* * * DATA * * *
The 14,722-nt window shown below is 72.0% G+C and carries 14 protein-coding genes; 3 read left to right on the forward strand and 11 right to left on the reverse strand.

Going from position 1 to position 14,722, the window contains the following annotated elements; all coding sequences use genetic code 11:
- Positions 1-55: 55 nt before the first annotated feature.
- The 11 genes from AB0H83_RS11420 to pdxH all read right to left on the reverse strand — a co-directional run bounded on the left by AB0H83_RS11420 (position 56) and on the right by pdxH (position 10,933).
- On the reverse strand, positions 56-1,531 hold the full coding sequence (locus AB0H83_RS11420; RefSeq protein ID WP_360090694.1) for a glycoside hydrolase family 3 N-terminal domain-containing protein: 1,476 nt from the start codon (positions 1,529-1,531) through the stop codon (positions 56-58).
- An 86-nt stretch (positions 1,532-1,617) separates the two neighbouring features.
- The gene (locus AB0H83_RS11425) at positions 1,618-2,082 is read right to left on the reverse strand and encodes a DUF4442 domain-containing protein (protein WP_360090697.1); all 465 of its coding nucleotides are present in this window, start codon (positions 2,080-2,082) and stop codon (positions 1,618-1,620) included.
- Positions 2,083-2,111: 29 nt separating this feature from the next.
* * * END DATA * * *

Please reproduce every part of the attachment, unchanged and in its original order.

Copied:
The 14,722-nt window shown below is 72.0% G+C and carries 14 protein-coding genes; 3 read left to right on the forward strand and 11 right to left on the reverse strand.

Going from position 1 to position 14,722, the window contains the following annotated elements; all coding sequences use genetic code 11:
- Positions 1-55: 55 nt before the first annotated feature.
- The 11 genes from AB0H83_RS11420 to pdxH all read right to left on the reverse strand — a co-directional run bounded on the left by AB0H83_RS11420 (position 56) and on the right by pdxH (position 10,933).
- On the reverse strand, positions 56-1,531 hold the full coding sequence (locus AB0H83_RS11420; RefSeq protein ID WP_360090694.1) for a glycoside hydrolase family 3 N-terminal domain-containing protein: 1,476 nt from the start codon (positions 1,529-1,531) through the stop codon (positions 56-58).
- An 86-nt stretch (positions 1,532-1,617) separates the two neighbouring features.
- The gene (locus AB0H83_RS11425) at positions 1,618-2,082 is read right to left on the reverse strand and encodes a DUF4442 domain-containing protein (protein WP_360090697.1); all 465 of its coding nucleotides are present in this window, start codon (positions 2,080-2,082) and stop codon (positions 1,618-1,620) included.
- Positions 2,083-2,111: 29 nt separating this feature from the next.